Senate moved by Pastor Johnson's murder

Senior staff reporter

Saturday, September 22, 2018

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SEVERAL senators yesterday diverted from issues surrounding the extension of the state of emergency (SOE) in St Catherine to passionately address the daring murder of Pastor James Johnson on Thursday.

The tragic incident took place while the 29-year-old pastor was teaching a class at his church on Old Harbour Road in Spanish Town, St Catherine.

Old Harbour Road is within the St Catherine North Police Division, where the second state of emergency was introduced by the Government in March to stem crime and violence in several of the most volatile communities in the parish.

The House of Representatives only approved the third 90-day extension of the SOE on Wednesday, after two days of discussions on the request by the security forces for more time to bring crime and violence under control in the volatile areas within the division.

Agreement was only reached after a strong plea from Prime Minister Andrew Holness that they needed more time to cement control of the crime-ridden areas.

As the Senate debated the matter yesterday, both Government and Opposition senators, including the leader of Government business, Senator Kamina Johnson Smith; the leader of Opposition business, Senator Donna Scott Mottley; and newly elected vice-president of the People's National Party (PNP) Damion Crawford noted their familiarity with the pastor and expressed condolence to his family and friends.

“It is inescapable that I am thinking about the killing of James Johnson within the state of emergency,” Senator Johnson Smith admitted.

“He was known to many of us in here, and it is unthinkable that persons who may have just interacted with him a few days ago, someone with the energy and love of life as James, would have his life snuffed out…” she said, pausing to recollect her focus.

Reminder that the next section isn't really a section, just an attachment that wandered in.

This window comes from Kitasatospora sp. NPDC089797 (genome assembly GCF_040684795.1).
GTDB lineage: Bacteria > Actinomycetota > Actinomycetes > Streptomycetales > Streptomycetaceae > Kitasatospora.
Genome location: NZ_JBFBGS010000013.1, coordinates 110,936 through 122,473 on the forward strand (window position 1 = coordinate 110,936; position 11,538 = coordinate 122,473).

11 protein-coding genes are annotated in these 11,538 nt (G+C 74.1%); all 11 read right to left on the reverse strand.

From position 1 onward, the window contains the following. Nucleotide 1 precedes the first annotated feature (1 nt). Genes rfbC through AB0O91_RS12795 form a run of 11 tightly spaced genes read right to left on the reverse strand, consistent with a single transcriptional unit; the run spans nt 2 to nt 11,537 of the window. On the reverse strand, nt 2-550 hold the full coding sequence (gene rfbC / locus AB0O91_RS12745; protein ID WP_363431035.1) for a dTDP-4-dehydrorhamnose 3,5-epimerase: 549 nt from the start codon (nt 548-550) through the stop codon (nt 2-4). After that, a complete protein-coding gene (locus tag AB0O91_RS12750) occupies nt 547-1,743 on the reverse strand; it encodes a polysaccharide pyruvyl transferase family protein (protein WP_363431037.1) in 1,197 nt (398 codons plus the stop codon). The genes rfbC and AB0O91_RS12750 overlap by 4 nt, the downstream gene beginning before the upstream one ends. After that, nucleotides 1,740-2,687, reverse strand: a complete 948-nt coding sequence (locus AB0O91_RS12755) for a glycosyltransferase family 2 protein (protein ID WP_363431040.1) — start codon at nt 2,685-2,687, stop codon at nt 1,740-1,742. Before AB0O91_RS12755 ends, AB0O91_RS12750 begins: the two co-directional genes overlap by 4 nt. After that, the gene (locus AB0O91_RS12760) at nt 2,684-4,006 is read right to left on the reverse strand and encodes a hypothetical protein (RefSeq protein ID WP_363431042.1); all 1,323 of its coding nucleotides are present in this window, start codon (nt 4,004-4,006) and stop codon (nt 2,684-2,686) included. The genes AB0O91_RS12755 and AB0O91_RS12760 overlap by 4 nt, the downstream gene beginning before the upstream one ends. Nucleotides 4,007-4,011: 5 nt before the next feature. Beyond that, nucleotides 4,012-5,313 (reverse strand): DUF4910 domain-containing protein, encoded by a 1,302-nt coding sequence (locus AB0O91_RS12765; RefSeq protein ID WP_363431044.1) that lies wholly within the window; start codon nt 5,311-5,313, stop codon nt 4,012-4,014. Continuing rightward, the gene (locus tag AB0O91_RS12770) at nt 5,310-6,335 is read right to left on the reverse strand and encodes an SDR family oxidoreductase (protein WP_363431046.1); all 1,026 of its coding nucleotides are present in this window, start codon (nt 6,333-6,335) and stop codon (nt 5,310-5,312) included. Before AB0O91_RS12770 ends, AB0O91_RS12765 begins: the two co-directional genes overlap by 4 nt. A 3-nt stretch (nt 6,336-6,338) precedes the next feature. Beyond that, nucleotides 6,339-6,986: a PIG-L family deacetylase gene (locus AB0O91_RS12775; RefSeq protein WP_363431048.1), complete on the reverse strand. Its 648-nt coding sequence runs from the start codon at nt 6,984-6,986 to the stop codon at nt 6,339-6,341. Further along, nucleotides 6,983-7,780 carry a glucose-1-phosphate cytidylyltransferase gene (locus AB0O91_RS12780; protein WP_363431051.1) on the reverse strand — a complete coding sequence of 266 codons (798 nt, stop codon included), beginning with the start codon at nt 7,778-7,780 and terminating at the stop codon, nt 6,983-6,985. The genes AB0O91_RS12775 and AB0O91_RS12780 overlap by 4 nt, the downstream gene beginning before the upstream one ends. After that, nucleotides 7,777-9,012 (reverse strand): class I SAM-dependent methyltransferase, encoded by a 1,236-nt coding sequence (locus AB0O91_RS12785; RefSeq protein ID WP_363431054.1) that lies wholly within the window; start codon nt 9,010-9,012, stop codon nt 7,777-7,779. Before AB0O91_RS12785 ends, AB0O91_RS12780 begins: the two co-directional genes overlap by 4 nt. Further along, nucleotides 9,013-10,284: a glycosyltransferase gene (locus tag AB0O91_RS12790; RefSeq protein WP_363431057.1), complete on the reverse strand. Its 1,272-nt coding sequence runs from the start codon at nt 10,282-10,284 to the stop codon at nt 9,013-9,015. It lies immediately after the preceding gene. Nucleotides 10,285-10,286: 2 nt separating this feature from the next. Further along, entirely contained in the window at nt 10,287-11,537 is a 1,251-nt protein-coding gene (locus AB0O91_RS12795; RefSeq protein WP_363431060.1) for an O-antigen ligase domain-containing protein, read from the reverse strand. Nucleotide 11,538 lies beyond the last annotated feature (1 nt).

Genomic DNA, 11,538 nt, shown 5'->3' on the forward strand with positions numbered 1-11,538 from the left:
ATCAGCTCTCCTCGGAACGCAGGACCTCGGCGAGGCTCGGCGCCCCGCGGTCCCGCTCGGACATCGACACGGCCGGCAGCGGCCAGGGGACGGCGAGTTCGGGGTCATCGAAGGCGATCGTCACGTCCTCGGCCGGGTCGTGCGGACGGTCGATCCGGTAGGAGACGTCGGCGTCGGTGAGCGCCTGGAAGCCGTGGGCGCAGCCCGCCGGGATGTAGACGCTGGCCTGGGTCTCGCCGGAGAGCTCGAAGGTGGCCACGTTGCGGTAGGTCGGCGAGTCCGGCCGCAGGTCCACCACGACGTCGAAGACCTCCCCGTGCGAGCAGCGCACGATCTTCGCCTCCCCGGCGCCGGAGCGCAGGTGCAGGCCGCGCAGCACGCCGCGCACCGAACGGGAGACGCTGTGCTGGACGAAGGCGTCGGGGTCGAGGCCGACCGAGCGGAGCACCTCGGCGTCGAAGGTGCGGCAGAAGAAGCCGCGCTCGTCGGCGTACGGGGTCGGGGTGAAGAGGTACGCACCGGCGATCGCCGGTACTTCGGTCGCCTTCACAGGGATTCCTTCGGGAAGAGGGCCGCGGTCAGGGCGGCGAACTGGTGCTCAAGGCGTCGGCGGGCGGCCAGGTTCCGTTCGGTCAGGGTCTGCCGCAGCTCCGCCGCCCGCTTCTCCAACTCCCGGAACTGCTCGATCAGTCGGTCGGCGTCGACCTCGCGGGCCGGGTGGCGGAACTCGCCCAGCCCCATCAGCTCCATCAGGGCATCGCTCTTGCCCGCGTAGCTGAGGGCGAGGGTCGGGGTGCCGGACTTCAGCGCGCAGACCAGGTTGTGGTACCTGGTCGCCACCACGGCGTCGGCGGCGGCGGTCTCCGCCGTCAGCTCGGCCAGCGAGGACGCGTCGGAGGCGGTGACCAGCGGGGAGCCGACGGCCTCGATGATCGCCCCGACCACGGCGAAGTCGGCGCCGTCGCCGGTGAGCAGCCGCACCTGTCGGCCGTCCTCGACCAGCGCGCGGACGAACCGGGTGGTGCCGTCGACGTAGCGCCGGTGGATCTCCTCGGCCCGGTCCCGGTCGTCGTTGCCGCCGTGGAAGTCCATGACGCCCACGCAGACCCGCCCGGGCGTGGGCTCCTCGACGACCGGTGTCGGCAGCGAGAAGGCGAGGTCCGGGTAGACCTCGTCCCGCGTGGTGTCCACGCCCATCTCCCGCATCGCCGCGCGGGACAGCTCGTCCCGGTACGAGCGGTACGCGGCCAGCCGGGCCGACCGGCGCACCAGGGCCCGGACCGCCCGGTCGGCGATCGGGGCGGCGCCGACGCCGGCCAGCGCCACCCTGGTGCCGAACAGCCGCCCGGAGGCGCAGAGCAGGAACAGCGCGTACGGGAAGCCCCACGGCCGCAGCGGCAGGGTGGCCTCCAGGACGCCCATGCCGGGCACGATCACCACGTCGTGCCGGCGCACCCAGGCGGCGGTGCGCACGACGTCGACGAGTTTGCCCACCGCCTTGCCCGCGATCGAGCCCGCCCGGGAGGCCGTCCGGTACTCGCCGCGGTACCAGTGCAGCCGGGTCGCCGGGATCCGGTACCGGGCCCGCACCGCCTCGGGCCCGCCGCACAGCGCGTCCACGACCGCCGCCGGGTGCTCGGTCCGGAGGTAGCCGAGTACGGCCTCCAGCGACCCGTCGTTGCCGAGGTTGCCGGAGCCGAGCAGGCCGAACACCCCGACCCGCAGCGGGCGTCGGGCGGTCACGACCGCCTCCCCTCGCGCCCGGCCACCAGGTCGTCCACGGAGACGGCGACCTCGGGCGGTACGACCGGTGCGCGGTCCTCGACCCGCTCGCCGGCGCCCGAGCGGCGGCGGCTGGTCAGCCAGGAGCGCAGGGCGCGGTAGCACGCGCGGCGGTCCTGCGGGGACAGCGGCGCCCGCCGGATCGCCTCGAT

“We have understood anectdotally that even among gunmen there used to be rules: babies, pregnant women, elders, churches were sacrosanct, violence should not be perpetrated against persons within these categories, or in those cases. But it seems that those rules don't exist anymore,” the Senate leader said.

“It seems that it should go without saying that that everything is out the door. If there are no barriers to violence, then the State must assert extra-ordinary measures, because it must be that Jamaica returns to a place where you can go to church at 5 o'clock in the evening to teach a class,“ she added.

Senator Scott Mottley, who hails from Johnson's home parish of Clarendon, said that she had only met him on Wednesday, the day before his murder, and was impressed with him.

“I just cannot accept that one day later when I saw his photo it was because he was dead. He was a young man with a tremendous amount of potential. You didn't need to ask, you know you meet some people, and you know immediately, and it was painful for me as it no doubt was (for others),” she commented.

Crawford, who was making his maiden Gordon House speech since his promotion up the ranks of the PNP on Saturday, noted that Johnson was making an important contribution to the society, as he was voluntarily teaching children at the church when he was killed.

Another Opposition senator, Lambert Brown, claimed that Johnson's murder showed that the prime minister was wrong about “criminals on the run” under the current SOEs and zones of special operations (ZOSOs).

He noted that the shooter walked into the church and fired seven shoots into Johnson, and walked out without being apprehended.

“That certainly tells me that the criminals are not on the run. The prime minister is wrong on that,” Senator Brown added.

In the end, the Senate approved the extension of the SOE in the police division by another 90 days to January 2, 2019.

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